Objectives: To systematically review the evidence of the relation between smoking tobacco and HIV seroconversion and progression to AIDS.
Methods: A systematic review was undertaken of studies to look at tobacco smoking as a risk factor for either HIV seroconversion or progression to AIDS.
Results: Six studies were identified with HIV seroconversion as an outcome measure. Five of these indicated that smoking tobacco was an independent risk factor after adjusting for important confounders with adjusted odds ratios ranging from 1.6 to 3.5. 10 studies were identified using progression to AIDS as an end point of which nine found no relation with tobacco smoking.
Conclusions: Tobacco smoking may be an independent risk factor for HIV infection although residual confounding is another possible explanation. Smoking did not appear to be related to progression to AIDS although this finding may not be true in developing countries or with the longer life expectancies seen with highly active antiretroviral therapy.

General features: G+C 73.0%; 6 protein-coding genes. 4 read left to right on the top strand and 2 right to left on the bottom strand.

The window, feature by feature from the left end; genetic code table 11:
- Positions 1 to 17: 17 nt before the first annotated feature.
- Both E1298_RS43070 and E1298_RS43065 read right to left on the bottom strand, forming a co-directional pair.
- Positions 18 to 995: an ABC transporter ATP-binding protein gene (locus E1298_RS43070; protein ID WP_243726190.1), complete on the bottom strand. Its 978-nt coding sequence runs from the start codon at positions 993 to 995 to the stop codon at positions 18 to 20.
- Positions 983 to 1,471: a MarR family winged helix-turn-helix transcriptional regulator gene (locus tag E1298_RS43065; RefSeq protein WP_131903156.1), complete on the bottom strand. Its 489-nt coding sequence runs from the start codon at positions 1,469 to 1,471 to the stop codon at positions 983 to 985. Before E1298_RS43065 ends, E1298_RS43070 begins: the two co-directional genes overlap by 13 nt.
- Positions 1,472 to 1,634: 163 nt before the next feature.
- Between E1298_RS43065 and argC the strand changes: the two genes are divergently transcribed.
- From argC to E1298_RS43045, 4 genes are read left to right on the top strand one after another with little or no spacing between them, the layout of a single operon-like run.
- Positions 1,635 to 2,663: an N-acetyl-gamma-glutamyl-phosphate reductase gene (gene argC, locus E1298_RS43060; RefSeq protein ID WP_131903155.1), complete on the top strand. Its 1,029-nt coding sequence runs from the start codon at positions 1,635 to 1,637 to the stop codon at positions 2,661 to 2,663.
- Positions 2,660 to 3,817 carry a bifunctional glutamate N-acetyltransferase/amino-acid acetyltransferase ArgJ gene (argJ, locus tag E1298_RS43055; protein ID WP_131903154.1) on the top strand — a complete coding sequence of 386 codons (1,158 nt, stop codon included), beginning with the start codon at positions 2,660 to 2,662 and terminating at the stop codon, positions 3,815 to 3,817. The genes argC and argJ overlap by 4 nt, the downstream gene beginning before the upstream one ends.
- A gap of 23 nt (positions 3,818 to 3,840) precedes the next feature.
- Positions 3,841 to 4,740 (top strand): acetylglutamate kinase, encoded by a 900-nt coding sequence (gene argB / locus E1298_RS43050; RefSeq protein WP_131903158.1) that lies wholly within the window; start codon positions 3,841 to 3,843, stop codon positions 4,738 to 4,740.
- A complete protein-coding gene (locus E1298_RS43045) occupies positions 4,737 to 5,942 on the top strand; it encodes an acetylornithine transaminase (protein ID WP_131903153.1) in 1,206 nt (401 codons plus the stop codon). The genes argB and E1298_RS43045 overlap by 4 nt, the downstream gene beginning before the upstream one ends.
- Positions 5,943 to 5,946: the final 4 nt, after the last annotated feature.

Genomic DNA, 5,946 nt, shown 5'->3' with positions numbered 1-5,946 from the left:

- CI, confidence interval
- DALYs, disability adjusted life years
- HAART, highly active antiretroviral therapy
- OR, odds ratio
- PCP, Pneumocystis carinii pneumonia
- RH, relative hazard
- RR, relative risk
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Published Online First 21 August 2006
Funded by the University of Sheffield Academic Development Committee funds. The views expressed are those of the authors and not necessarily their employing or funding organisations.
Competing interests: none